TV Review: The Walking Dead: Say the Word

Note: This review and the accompanying comments will contain The Walking Dead episode spoilers. You have been warned.

A lot happened in the last episode of AMC’s The Walking Dead, and a good deal of this episode is spent dealing with the repercussions. Glenn digs graves, Daryl and Maggie hunt down bottles and formula, Carl thinks about all the women in the group to be killed, and Rick goes coo-coo-bananas. And then there’s Woodbury, which is developing along at a slightly different pace. Let’s start with Woodbury.

The Walking Dead Episode 305

Michonne and Andrea begin the episode as complete opposites, with Andrea embracing the seeming good life at Woodbury, while Michonne pokes around in the shadows to find out what’s really going on. After Michonne discovers a bunch of zombies chained up behind a building, she slaughters them, and is captured. The Governor seems to give her an out, but she grabs her katana and holds it to his throat for a while before storming out.

Andrea tries to calm both parties, but Michonne’s mind is made up. She leaves, and Andrea stays. That night, Andrea gets her long-overdue wake up call that all might not be so great at Woodbury: staged fights ringed with chained up zombies, and the crowd loves it.

As a viewer, it’s hard to not get irritated with Andrea. There’s clearly something not right here, and he friend with damn good instincts senses that right away. But Andrea ignores this, insisting that this is the peace and safety she’s been looking for.

One thing we have to keep in mind is that we have a much different perspective than Andrea. We’ve seen the Governor murder the National Guardsman, and brush his creepy zombie daughter’s hair; we’ve also seen his “All work and no play” notebook, which Michonne is oddly quiet about when trying to convince Andrea to leave. We’re watching a show, and we know that the narrative structure means the he has to be a bad guy. She doesn’t benefit from all this. I’m willing to give her the benefit of the doubt to a point, but I’m glad she finally came around after witnessing the fights. There’s naivety, and there’s willful ignorance, and he character has been toeing the line for a while now.

Speaking of the fights, I was a little surprised by them. As a reader of the comic, I wondered whether they would show up, but as we’ve seen a fair bit of Woodbury with no signs of gladiatorial combat, I figured the show was going to skip it altogether. I’m not sure how I feel about them, now that I’ve seen them. They definitely give the show more of a comic feel, and – at face value – they’re pretty cool. But on the other hand, I have a hard time matching up the quiet neighborhood picnic in episode’s cold open to the wanton public violence to the fights at the end. Of course, I might say the same about the Roman forum versus the Colosseum.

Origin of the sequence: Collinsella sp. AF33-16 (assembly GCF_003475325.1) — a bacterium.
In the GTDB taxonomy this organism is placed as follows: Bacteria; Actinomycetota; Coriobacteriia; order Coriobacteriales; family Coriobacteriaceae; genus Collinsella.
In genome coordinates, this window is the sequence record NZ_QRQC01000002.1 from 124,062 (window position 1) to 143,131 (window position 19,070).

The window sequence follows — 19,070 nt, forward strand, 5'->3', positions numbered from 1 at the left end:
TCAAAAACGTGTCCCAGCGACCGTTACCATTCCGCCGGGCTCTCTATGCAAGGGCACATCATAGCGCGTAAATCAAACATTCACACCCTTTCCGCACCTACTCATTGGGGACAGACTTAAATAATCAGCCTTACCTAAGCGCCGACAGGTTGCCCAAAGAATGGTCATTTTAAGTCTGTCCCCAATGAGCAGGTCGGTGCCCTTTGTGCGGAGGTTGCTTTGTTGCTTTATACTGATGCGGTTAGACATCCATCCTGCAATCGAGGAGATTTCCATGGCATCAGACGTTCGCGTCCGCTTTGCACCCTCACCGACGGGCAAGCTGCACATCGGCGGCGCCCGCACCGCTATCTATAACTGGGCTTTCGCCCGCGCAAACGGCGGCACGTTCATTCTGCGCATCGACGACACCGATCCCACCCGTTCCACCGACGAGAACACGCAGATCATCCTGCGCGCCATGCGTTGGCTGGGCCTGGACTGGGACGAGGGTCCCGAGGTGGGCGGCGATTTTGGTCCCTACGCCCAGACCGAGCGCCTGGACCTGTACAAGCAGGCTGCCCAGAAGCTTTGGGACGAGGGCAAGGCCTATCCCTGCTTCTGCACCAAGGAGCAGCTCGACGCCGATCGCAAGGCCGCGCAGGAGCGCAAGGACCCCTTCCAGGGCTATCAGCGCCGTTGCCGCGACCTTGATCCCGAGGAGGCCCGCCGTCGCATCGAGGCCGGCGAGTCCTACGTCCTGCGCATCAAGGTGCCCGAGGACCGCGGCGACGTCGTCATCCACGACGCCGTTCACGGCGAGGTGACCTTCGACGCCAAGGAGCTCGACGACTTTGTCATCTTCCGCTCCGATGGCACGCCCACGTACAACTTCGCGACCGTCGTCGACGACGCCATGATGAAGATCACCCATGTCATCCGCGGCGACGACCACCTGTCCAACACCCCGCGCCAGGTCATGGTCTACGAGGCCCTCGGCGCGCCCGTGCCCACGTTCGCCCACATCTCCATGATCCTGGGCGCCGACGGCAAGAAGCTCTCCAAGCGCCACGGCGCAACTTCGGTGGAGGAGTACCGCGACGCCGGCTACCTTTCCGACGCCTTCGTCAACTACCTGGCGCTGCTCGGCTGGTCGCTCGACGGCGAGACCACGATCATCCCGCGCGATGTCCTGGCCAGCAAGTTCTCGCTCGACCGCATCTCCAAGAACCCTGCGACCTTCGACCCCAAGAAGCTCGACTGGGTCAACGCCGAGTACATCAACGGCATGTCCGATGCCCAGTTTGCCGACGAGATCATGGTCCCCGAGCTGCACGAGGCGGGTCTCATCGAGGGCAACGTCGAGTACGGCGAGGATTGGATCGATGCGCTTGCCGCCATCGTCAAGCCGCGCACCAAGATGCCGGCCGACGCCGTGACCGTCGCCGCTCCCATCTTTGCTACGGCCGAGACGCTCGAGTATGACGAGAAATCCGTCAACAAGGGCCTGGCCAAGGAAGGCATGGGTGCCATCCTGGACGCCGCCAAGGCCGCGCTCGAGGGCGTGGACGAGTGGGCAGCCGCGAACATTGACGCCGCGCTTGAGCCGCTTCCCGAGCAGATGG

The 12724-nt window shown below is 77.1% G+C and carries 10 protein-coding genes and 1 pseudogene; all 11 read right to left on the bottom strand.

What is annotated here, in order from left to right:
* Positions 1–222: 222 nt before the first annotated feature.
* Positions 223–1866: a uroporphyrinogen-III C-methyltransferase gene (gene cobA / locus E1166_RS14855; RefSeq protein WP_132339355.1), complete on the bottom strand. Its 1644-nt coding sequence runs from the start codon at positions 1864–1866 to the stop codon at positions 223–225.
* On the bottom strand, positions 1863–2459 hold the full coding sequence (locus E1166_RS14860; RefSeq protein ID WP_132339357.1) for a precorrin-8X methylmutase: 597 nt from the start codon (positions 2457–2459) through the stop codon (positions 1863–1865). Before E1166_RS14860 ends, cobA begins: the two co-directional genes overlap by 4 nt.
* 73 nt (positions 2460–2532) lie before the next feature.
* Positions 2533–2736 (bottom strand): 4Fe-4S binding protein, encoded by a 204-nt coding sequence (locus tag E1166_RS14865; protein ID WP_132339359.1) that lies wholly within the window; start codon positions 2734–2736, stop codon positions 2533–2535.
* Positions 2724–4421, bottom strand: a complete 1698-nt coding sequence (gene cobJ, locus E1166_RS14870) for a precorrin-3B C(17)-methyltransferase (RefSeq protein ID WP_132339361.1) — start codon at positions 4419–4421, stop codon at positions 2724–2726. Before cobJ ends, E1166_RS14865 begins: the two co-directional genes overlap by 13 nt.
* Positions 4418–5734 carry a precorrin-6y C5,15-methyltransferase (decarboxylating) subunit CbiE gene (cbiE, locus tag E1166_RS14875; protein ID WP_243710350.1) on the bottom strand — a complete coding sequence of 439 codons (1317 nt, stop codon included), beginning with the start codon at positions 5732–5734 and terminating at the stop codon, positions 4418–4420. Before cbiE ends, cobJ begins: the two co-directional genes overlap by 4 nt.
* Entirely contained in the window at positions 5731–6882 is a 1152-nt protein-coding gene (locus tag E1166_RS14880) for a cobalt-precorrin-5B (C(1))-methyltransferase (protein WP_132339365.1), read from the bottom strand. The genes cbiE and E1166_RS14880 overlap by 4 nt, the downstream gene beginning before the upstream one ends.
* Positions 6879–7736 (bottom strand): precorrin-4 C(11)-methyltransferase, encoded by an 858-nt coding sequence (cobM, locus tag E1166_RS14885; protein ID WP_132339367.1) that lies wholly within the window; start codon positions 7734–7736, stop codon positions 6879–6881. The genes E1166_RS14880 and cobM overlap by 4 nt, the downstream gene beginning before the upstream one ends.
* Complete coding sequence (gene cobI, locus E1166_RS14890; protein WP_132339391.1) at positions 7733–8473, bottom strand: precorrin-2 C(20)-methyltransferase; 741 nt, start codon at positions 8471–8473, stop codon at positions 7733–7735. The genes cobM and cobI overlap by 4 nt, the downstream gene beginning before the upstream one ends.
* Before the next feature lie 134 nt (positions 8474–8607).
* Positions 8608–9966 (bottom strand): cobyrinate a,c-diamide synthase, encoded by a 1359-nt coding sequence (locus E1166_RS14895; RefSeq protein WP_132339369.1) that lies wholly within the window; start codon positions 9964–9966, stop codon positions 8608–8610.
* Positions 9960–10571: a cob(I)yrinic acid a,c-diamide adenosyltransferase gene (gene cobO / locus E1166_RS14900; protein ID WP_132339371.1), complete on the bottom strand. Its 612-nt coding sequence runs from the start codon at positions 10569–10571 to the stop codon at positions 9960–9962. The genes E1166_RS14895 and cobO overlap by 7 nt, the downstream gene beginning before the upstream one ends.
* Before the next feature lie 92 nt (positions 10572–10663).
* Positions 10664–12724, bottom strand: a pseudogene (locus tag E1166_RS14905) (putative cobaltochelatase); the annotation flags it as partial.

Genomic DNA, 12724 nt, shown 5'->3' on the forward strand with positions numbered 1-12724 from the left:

This leaves Andrea in an interesting situation. Michonne is gone (for now, anyway), and Andrea is no longer walking around with the wool over her eyes.  She’s got not protection or support, and the Governor knows she’s thinks things are messed up here. Things are likely to go poorly for Andrea here soon.

Back at the prison, we’ve got a few things going on. Glenn is digging graves (three of them, interestingly enough), and the two surviving prisoners (Axel and Oscar) offer to help. Glenn begrudgingly accepts, and then pointedly tells Hershell that he wishes they had simply slaughtered the prisoners when they met them. He goes on to say that he’d happily trade a score of lives for anyone in the group. It’s that sort of pointed, on-the-nose dialog that makes me wish everyone would just shut up for a while and get back to killing zombies.

The problem is that characters on The Walking Dead rarely have conversations like normal people. They don’t talk, they simply vomit out facts and emotions in a way that’s completely unnatural (I would also argue it’s a little out of character, but I suppose that was the point). Thankfully, this is kept to a minimum, and the show keeps pushing us back into action and horror, where it excels.

The interesting thing about this scene is that three graves are dug. We have Lori and T Dog dead for certain, but Carol’s fate hasn’t be addressed. We found her scarf, and the other characters assume she was killed, but this feels off to me. Like I said in last week’s review, with a show like this we have to see a person being killed to know they are really dead (Sophia being an exception because he off-camera death setup the arc for the first half of Season Two). Is she dead? Possibly. I can’t imagine expending all that energy digging a grave for someone who might still be alive, especially since calories are at a premium. I guess we’ll find out soon.